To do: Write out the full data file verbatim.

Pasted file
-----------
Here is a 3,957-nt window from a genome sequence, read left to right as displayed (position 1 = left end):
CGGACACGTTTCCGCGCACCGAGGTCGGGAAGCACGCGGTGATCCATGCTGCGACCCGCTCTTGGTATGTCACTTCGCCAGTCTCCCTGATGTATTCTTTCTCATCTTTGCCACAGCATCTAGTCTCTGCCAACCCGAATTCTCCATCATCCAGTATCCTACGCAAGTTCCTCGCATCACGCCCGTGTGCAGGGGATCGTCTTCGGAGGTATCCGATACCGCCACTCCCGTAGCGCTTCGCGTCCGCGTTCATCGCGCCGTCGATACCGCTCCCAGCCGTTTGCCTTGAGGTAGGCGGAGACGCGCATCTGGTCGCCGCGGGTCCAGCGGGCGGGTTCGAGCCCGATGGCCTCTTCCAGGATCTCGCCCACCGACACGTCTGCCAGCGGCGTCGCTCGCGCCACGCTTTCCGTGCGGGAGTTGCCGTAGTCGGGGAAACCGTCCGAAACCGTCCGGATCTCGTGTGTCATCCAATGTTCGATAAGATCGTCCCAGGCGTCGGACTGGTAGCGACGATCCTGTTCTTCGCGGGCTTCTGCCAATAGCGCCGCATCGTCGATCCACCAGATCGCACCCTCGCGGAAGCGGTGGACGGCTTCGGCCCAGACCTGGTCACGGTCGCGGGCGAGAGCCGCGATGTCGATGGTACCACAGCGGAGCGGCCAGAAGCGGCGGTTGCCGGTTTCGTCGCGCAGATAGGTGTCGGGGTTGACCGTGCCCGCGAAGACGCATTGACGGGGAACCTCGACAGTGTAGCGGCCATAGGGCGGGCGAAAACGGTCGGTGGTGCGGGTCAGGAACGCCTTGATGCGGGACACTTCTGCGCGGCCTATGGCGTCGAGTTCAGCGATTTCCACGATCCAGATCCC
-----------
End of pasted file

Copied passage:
Here is a 3,957-nt window from a genome sequence, read left to right as displayed (position 1 = left end):
CGGACACGTTTCCGCGCACCGAGGTCGGGAAGCACGCGGTGATCCATGCTGCGACCCGCTCTTGGTATGTCACTTCGCCAGTCTCCCTGATGTATTCTTTCTCATCTTTGCCACAGCATCTAGTCTCTGCCAACCCGAATTCTCCATCATCCAGTATCCTACGCAAGTTCCTCGCATCACGCCCGTGTGCAGGGGATCGTCTTCGGAGGTATCCGATACCGCCACTCCCGTAGCGCTTCGCGTCCGCGTTCATCGCGCCGTCGATACCGCTCCCAGCCGTTTGCCTTGAGGTAGGCGGAGACGCGCATCTGGTCGCCGCGGGTCCAGCGGGCGGGTTCGAGCCCGATGGCCTCTTCCAGGATCTCGCCCACCGACACGTCTGCCAGCGGCGTCGCTCGCGCCACGCTTTCCGTGCGGGAGTTGCCGTAGTCGGGGAAACCGTCCGAAACCGTCCGGATCTCGTGTGTCATCCAATGTTCGATAAGATCGTCCCAGGCGTCGGACTGGTAGCGACGATCCTGTTCTTCGCGGGCTTCTGCCAATAGCGCCGCATCGTCGATCCACCAGATCGCACCCTCGCGGAAGCGGTGGACGGCTTCGGCCCAGACCTGGTCACGGTCGCGGGCGAGAGCCGCGATGTCGATGGTACCACAGCGGAGCGGCCAGAAGCGGCGGTTGCCGGTTTCGTCGCGCAGATAGGTGTCGGGGTTGACCGTGCCCGCGAAGACGCATTGACGGGGAACCTCGACAGTGTAGCGGCCATAGGGCGGGCGAAAACGGTCGGTGGTGCGGGTCAGGAACGCCTTGATGCGGGACACTTCTGCGCGGCCTATGGCGTCGAGTTCAGCGATTTCCACGATCCAGATCCC